Rejuvenating Our Writing Curriculum

Last week, while MeiLi was writing out her observations for a science lab we were doing, I noticed that her spelling was terrible. We’ve never spent any time learning how to spell words .. I have mixed feelings about the benefits of spelling tests .. and feel that one learns how to spell a word truly only when you begin to use the word.  As I looked upon her work, it struck me that she always asks me how to spell words she doesn’t know.  In the past, when I have tried to get her to write a sloppy copy … to guess at the spelling … it is a struggle.  She is a perfectionist and doesn’t want to write it down incorrectly.  This is also starting to become an issue in math … but I digress; this post focuses upon writing.

I realized then that I have been dropping the ball on this one.  Her limitations in spelling are primarily due to my own lack of follow-through and planning. I don’t require her (or her brother, for that matter) to do near as much writing as she should.  I need to make a more conscious effort to incorporate more opportunities.  We’ve thereby begun to implement a number of changes to our Language Arts curricula.

Recently, I was reorganizing … putting away … cleaning the piles of school stuff that have piled up in our office/school when I stumbled upon this folder of writing prompts I put together when I was in the classroom.  Within the file folder are four pockets .. one for each of the four major styles of writing:  Narrative, Expository, Imaginative and Persuasive.  Within each pocket are color-coded cards with writing prompts to help students begin to write.

It is a simple and inexpensive system to put into place.  Prompts can be gathered from a variety of places including Mailbox magazine and online.  Examples of each writing style are shown above.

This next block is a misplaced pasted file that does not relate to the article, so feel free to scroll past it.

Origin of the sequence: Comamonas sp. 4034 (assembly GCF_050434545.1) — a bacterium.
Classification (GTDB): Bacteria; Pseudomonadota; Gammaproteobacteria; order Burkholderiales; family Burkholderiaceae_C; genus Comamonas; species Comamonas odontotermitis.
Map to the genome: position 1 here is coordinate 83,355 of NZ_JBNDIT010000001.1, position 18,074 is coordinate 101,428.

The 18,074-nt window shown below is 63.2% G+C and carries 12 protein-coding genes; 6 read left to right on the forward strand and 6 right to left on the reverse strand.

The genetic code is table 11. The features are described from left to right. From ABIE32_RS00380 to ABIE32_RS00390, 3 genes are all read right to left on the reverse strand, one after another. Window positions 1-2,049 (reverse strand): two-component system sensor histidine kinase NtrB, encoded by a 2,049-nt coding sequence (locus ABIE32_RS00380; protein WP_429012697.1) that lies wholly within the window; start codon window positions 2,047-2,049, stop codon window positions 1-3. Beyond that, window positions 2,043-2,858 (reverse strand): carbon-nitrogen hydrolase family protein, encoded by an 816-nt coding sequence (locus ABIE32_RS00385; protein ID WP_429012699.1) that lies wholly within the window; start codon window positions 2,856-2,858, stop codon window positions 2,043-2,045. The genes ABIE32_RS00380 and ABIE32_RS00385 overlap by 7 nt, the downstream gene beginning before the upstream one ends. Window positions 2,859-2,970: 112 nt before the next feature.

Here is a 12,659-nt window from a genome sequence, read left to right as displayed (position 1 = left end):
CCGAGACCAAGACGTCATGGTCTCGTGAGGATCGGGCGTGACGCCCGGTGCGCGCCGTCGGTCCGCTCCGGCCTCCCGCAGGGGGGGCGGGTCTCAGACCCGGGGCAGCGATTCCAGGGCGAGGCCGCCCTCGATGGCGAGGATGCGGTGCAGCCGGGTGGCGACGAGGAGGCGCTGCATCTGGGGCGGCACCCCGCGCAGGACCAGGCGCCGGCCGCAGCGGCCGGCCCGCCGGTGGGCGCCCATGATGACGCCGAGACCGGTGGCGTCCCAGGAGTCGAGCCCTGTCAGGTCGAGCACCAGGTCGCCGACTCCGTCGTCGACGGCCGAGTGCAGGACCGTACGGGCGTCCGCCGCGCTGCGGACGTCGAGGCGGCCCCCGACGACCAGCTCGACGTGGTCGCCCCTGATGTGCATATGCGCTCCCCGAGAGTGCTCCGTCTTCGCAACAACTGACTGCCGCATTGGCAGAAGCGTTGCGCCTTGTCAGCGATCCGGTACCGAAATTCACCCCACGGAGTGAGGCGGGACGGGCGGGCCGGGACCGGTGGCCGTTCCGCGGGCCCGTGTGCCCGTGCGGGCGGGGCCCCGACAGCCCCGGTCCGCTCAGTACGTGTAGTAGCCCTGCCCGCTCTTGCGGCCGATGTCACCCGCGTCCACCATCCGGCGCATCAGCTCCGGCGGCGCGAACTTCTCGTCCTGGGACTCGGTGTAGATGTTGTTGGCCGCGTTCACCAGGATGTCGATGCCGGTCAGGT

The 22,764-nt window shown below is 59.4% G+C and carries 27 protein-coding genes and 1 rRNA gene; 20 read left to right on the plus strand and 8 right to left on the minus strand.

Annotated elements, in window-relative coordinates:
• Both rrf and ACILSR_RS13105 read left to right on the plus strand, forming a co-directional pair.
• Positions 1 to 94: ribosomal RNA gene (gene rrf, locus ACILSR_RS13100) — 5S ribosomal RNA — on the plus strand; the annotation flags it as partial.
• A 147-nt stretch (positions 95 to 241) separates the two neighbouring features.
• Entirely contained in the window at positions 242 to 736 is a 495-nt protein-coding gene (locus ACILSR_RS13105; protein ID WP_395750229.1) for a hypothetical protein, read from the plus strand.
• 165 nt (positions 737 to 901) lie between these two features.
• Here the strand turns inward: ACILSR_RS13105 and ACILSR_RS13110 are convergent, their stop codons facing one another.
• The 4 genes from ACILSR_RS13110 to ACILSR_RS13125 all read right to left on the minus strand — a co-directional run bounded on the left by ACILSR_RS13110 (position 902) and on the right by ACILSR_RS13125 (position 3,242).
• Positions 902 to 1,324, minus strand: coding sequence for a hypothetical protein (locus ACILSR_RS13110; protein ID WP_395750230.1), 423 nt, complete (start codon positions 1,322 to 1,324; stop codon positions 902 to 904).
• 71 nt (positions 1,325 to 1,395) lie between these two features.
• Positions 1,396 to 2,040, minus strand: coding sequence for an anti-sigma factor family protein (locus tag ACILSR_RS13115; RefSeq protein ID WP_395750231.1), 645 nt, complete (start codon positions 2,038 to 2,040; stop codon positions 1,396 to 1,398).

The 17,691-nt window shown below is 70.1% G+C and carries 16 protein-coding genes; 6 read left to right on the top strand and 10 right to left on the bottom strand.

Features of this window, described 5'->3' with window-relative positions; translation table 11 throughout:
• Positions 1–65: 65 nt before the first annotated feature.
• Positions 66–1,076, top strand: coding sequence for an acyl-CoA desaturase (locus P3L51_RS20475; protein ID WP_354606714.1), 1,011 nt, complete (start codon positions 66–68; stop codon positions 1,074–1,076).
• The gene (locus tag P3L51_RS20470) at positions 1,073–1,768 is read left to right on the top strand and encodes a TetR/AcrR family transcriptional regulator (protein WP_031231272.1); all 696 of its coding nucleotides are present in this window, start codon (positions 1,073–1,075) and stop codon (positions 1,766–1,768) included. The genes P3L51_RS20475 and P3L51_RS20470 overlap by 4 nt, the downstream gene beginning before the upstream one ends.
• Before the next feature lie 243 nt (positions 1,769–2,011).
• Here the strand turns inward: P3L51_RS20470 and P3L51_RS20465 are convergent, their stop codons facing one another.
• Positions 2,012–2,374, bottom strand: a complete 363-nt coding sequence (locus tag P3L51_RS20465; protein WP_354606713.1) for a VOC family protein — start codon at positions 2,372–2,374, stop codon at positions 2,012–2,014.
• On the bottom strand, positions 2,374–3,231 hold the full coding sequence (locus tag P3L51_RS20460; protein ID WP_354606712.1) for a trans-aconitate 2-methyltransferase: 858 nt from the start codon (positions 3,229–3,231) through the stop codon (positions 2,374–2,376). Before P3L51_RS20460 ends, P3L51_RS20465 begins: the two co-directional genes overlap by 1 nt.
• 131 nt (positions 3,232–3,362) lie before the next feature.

My vision .. as we proceed .. is to assure that I integrate a writing activity into our daily lessons. Sometimes this will be easy .. written narrations [in response to Story of the World or other non-fiction story I read aloud or videos we watch together] and thank you letters.  Other times, I may struggle to come up with an engaging writing activity.  That is where the file folder comes in … I can allow them to choose a style (color) and prompt card of their own … or I can assign a specific style (color) and allow them to choose only the prompt.

About Eva Varga

Eva is passionate about education. She has extensive experience in both formal and informal settings. She presently homeschools her two young children, teaches professional development courses through the Heritage Institute, and writes a middle level secular science curriculum called Science Logic. In addition to her work in education, she is an athlete, competing in Masters swimming events and marathons. In her spare time she enjoys reading, traveling, learning new languages, and above all spending time with her family. ♥

3 comments on “Rejuvenating Our Writing Curriculum

  1. I had noticed that I needed to focus on writing with my children also so that was our main focal point for this school season. We are using Writing Strands 3, along with a couple of other books, like Simply Grammar & Proof Reading & Editing and they have tremendously helped my children’s writing ability this year. My children like Simply Grammar because we do it verbally and they like Writing Strands because you have an entire week to work on one particular lesson. They have 2 days to do most rough drafts & the remainder of the week to get their final done. I think the biggest pro with Writing Strands is they don’t have to write the entire paper in one day.

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